I missed the first Met home run of Tuesday night while I was consumed by the culinary arts. I missed the second Met home run of Tuesday night because I was standing in line waiting to partake of the democratic process.
Don’t worry, the Mets said — we’ll make more. And I approve that message.
If you like your sample sizes small but powerful, Philadelphia’s the place you oughta be. It’s an ophthalmologist’s dream. Everybody sees a pitch he likes and everybody swats it for four bags. The Mets stroked six home runs Tuesday night on top of four from Monday. The Pennsylvania primary isn’t until next week, but it appears the Citizens Bank Park scoreboard is already feeling the burn.
The Mets are the same team that struck us as so crummy as recently as a week ago, and the Phillies are the same team that dealt them fits the weekend before last. We were in the midst of bemoaning a 2-5 start then. We’ve since won five of six, the latest victory revealing itself to be of the 11-1 variety. Some small sample sizes are more delectable than others.
Conforto, with the two-run jack (while I was cooking), and Cespedes, with the three-run bomb (while I was voting), I didn’t see except on replay. Walker and Duda and Walker again and Granderson I observed live and reveled accordingly. The sum total was highly productive and the aesthetics were astounding. You never get tired of watching your team hit home runs.
You do, however (especially if you’re a Mets fan), begin to fret that so many home runs might be too many home runs, and not just in the reflexive “same some of that for tomorrow” sense. What is it the carnival-barker philosopher king suggested about winning…oh yeah, that if you do much of it, you will become bored by it. Tedium stemming from Met slugging doesn’t worry me, though I do find it a tad disconcerting to ponder the possibility that when baseballs inevitably stop flying off of Met bats and out of parks like those in Cleveland and Philly, they won’t land anywhere where they’ll do us much good.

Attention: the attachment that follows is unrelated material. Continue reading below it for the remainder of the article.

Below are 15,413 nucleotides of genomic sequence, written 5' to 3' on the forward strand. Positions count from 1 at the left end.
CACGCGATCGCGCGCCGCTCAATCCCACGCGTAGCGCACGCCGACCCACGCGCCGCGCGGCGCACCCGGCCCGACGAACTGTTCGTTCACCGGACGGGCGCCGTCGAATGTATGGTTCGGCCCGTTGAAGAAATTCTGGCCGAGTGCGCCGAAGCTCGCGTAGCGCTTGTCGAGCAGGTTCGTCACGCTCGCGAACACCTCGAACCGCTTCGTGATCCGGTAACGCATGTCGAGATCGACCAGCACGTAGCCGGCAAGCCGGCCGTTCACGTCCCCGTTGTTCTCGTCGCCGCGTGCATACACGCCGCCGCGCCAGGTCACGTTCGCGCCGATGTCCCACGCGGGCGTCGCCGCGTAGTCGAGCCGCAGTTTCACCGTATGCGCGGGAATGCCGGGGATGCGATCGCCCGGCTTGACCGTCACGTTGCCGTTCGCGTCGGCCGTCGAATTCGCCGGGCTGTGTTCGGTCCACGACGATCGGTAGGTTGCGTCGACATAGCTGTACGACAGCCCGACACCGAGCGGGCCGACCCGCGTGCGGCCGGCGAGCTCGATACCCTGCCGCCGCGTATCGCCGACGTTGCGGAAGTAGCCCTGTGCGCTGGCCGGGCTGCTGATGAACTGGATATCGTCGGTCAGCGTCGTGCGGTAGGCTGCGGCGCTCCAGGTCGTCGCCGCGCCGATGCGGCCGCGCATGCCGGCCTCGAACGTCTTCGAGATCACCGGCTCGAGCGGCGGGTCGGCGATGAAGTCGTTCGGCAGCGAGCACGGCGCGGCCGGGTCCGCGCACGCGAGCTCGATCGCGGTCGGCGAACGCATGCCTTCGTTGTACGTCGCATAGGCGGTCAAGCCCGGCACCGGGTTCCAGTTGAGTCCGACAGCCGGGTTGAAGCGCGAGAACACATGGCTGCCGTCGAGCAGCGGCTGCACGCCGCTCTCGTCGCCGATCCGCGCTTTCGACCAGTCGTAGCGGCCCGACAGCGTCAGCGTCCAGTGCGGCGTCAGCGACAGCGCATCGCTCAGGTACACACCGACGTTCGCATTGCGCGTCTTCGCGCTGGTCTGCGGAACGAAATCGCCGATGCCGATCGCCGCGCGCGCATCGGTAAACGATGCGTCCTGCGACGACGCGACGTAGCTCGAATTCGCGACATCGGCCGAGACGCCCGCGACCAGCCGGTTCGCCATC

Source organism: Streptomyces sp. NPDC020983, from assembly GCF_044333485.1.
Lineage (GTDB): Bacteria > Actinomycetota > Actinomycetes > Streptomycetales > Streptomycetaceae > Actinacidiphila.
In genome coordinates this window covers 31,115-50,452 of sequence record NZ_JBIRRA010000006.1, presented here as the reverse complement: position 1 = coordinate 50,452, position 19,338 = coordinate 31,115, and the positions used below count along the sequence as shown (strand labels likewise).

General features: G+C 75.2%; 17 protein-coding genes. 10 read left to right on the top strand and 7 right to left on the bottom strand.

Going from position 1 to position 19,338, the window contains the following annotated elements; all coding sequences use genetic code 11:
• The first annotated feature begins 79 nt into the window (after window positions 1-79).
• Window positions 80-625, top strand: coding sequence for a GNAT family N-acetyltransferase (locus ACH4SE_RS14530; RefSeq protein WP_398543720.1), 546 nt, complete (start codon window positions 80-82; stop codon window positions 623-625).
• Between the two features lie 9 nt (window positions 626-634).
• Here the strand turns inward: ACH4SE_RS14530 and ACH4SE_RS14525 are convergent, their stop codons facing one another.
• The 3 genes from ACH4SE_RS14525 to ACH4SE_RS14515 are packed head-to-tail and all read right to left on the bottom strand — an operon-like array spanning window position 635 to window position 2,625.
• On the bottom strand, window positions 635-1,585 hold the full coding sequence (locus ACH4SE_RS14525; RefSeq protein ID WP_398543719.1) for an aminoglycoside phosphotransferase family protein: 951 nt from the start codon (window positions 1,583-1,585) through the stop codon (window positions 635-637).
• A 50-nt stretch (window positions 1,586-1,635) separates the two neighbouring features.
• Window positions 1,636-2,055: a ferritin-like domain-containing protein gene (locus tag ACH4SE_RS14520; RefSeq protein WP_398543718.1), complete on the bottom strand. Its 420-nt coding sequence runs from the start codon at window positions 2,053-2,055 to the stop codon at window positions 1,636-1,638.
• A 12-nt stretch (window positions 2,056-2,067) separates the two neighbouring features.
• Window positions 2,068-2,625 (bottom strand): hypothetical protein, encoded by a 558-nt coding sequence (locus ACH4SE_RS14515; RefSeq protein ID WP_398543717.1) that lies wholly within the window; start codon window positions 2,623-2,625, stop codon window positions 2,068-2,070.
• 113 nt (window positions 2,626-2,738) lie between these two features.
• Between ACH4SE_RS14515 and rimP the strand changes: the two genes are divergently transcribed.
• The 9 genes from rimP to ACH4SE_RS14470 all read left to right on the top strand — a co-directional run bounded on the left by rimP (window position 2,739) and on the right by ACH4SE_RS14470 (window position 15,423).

Tuesday night, the Mets produced all eleven of their runs via the homer. And that’s a problem…how? I’m not sure, yet as a born-again home cook, I understand that you’ve gotta vary the recipe now and then. Maybe mix in a few more singles and doubles? Not instead of homers, but in addition to?
Or just keep pounding the ball out of sight. That’s always plenty tasty.
It was particularly satisfying to drive Vincent Velasquez from the scene of so many previous crimes. That kid shut us down at Citi Field, then did the same to the Padres. No point building up a legend in our own division. And speaking of legends, let’s hear it for Logan Verrett, the veritable Seventh Beatle of our already immortal starting rotation. Logan is an afterthought all-star, ostensibly lower on the depth chart than still-rehabbing Zack Wheeler, even. Nobody asked this son of a Leach to squeeze into the class portrait, but based on his first two starts — 12 IP, 0 R, 9 H, 3 BB, 10 SO — somebody needs to Photoshop him in.
For the moment, he’s a seat-filler, one of those indistinguishable gents who slips into a star’s chair at the Oscars or Tonys so everything looks full when the director pans to the crowd. Our crowd should be giving Verrett a standing ovation for making Jacob deGrom missed on principle, not for performance. It is the fate of the spot starter to retreat into the wings until something else goes terribly wrong. We are left to appreciate Logan for what he’s done in Jake’s absence, yet kind of hope we don’t have to find him on the mound too often too soon.
As long as we’re providing plaudits for supporting roles beautifully portrayed, how about a few bouquets tossed at late-inning replacement Juan Lagares’s feet for the way he came off the Ordinary List and displayed the defense that not long ago made him a Metsopotamian cause? I’m not sure where the Juan with whom we fell in love went for the (ahem) bulk of 2015, but the original version appears to be back and on the prowl for the prevention of home runs, which can be such nasty buggers when they’re launched by the wrong team.
True, the Mets’ eighth-inning ten-run lead was reasonably secure when Maikel Franco drove the final two-on, two-out mop-up pitch from Rafael Montero (apparently the Pete Best of his generation) over the center field wall, yet how could you not ooh and aah at Lagares playing a little fence ballet and taking the homer away? It was swiped so efficiently that the candy had time to bid adieu to the baby.
Juan, we thank you, and Rafael’s ERA — down to 11.57 from 13.50 in its own small but disturbing sample size — thanks you.
And I thank Bill Donohue for having me on WGBB Sportstalk1240 a couple of nights ago to discuss Amazin’ Again. You can listen in on our lively Mets conversation here. If you seek a signed copy of my book, bless you…and order one here.